News archive for Environmental toxicology
In her master thesis, Christine Tveiten Johansen, has studied how bisphenol compounds activate or inhibit estrogen receptor in Atlantic cod. She shows disturbing results of the substitute compounds can be more harmful that the known plastic additive bisphenol A.
With cakes, champagne and balloons, we have celebrated five master students this fall. All of the students have done a good job – and we wish them the best of luck!
The first workshop in the dCod 1.0 project was organized at Voss during a busy December month. 22 participants from all Norwegian partners participated in discussions, cross-disciplinary crash courses, and teambuilding.
Several partners of the dCod 1.0 project participated in field studies in the Oslo fjord. The aim of the expedition was to study the pollution levels of cod in this popular area. For two of the four days they were joined by ecology students and teachers from the University of Oslo.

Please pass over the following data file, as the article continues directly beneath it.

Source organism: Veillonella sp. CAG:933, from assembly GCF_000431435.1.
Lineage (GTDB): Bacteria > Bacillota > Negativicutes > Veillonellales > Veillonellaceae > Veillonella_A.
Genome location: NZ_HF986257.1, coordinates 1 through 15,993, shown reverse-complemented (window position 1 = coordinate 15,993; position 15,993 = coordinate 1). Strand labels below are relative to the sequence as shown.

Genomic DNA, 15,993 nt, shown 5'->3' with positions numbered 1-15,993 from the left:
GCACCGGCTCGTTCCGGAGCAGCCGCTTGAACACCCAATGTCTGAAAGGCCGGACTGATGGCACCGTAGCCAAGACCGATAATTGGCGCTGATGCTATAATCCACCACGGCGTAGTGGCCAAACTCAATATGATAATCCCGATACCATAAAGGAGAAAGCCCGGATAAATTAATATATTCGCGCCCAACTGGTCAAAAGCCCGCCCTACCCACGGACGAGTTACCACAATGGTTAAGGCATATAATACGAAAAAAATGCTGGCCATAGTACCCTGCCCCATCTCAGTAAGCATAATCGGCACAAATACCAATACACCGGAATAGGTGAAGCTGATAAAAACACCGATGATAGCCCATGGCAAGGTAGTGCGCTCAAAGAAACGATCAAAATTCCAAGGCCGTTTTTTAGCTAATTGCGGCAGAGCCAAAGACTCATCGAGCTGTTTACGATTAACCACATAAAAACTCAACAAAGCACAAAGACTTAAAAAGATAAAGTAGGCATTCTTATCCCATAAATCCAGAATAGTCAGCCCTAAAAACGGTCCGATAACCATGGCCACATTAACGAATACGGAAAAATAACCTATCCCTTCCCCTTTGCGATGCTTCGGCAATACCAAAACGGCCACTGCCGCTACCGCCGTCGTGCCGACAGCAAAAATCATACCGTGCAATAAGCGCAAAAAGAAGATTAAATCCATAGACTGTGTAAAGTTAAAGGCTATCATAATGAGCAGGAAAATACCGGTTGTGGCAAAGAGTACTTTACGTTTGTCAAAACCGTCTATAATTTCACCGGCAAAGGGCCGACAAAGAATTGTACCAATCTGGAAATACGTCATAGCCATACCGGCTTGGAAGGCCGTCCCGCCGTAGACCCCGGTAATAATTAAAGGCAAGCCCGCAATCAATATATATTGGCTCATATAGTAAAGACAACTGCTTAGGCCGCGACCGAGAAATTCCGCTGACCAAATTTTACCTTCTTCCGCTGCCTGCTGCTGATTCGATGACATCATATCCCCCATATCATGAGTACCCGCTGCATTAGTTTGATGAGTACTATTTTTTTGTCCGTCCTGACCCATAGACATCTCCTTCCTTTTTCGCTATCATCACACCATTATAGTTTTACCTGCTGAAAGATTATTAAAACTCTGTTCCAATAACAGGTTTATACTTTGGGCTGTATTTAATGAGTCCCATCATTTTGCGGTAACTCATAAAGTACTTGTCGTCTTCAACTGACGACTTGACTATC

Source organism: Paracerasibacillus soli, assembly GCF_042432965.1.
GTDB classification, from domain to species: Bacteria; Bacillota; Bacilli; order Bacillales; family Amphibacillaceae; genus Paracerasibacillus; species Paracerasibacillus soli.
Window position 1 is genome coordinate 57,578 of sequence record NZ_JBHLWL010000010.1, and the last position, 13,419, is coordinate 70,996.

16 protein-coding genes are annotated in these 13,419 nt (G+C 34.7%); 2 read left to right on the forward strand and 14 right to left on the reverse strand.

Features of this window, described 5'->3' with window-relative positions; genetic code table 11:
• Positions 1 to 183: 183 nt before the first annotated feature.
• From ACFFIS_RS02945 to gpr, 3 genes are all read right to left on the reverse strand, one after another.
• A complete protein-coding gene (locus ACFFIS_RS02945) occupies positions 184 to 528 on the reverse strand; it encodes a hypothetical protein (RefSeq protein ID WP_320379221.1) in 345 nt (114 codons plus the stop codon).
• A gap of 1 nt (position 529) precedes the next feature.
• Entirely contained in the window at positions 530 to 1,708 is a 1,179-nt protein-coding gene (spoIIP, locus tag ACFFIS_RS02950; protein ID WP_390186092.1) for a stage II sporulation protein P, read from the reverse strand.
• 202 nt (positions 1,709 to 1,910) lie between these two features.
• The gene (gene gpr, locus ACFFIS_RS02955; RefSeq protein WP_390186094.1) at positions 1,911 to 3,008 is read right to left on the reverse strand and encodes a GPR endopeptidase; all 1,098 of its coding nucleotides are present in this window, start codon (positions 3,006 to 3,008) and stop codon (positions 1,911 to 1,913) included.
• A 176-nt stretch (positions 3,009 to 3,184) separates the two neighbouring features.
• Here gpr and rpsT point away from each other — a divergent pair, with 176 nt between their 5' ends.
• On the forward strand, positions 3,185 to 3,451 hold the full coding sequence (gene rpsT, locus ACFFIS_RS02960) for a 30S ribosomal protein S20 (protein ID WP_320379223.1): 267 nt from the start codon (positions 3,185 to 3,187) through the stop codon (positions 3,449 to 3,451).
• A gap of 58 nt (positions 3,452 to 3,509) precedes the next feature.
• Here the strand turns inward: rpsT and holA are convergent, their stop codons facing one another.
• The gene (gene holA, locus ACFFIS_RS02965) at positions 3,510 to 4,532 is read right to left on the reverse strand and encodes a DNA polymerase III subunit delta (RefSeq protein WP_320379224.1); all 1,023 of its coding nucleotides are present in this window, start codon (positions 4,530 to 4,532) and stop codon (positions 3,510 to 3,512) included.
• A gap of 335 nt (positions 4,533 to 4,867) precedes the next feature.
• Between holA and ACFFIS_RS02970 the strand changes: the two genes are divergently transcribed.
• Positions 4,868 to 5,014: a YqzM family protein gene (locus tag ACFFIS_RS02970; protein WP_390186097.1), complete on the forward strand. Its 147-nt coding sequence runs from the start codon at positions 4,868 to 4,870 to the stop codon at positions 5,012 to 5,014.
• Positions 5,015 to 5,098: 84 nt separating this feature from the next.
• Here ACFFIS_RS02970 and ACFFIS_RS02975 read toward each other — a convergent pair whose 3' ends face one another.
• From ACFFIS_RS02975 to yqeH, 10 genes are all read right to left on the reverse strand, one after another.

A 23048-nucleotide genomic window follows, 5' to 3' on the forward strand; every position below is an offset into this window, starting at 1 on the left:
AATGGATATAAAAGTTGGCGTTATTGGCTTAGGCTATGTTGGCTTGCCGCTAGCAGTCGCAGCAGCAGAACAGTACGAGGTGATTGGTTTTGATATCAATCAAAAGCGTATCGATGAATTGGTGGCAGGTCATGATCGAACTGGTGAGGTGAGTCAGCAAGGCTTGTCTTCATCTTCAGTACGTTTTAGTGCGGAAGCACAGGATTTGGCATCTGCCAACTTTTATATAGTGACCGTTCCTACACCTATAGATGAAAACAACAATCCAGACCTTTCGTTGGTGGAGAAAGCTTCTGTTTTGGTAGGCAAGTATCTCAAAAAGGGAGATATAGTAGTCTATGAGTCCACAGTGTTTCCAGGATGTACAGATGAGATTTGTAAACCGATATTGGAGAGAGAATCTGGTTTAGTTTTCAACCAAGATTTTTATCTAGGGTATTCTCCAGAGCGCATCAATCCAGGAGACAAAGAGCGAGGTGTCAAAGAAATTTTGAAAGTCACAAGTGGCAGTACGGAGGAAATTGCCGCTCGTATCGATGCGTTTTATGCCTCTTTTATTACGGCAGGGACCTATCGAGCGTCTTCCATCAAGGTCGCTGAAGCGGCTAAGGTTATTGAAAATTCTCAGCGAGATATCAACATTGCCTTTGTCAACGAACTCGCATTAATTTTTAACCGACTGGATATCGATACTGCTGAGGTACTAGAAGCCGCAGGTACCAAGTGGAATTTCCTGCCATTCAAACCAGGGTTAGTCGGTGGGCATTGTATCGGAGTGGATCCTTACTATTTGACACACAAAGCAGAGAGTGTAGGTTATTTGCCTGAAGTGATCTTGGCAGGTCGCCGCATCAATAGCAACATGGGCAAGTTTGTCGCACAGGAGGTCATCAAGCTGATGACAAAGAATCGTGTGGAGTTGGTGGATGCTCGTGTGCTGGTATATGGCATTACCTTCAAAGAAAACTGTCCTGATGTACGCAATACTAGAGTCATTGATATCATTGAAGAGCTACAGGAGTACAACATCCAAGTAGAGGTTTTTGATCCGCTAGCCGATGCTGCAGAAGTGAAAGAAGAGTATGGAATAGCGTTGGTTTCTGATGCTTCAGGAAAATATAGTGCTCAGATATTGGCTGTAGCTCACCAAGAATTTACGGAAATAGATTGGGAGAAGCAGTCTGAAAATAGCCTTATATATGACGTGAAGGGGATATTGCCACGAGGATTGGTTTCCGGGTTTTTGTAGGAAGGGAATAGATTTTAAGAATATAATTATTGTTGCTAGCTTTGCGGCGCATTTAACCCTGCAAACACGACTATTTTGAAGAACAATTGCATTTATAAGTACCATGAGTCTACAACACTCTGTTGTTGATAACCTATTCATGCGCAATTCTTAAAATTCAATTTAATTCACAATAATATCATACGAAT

In September, dCod-members from Bergen travelled to two different conferences in Barcelona, Spain. As well as gaining insight into the most recent research, they also had the chance to meet old and new friends.
In a joint master project between the Environmental toxicology and Evolutionary Ecology research groups, Moritz Pohl is unveiling the secrets of the remarkable anoxia tolerance of bearded goby from Namibia.
Even low doses of environmental pollutants can threaten our health. The current epidemic of obesity and type 2 diabetes in western countries may be directly related to the effects of even small amounts of environmental pollutants on our bodies.
Recent research indicate that there may be a link between contaminants in food-stuff and the explosion in metabolic diseases, incl. type 2 diabetes, in the western world.
Although source of intense investigations, the origins of type 2 diabetes and obesity remain unclear.
Humans are daily exposed to many environmental pollutants. What are the health consequences of such exposures?
Jérôme Ruzzin, a post-doc in the Experimental Toxicology research group, was involved in a study with mice that provides more evidence that a diet high in farmed salmon contaminated by persistent organic pollutants - POPs - contributes to weight gain and increases the risk of diabetes.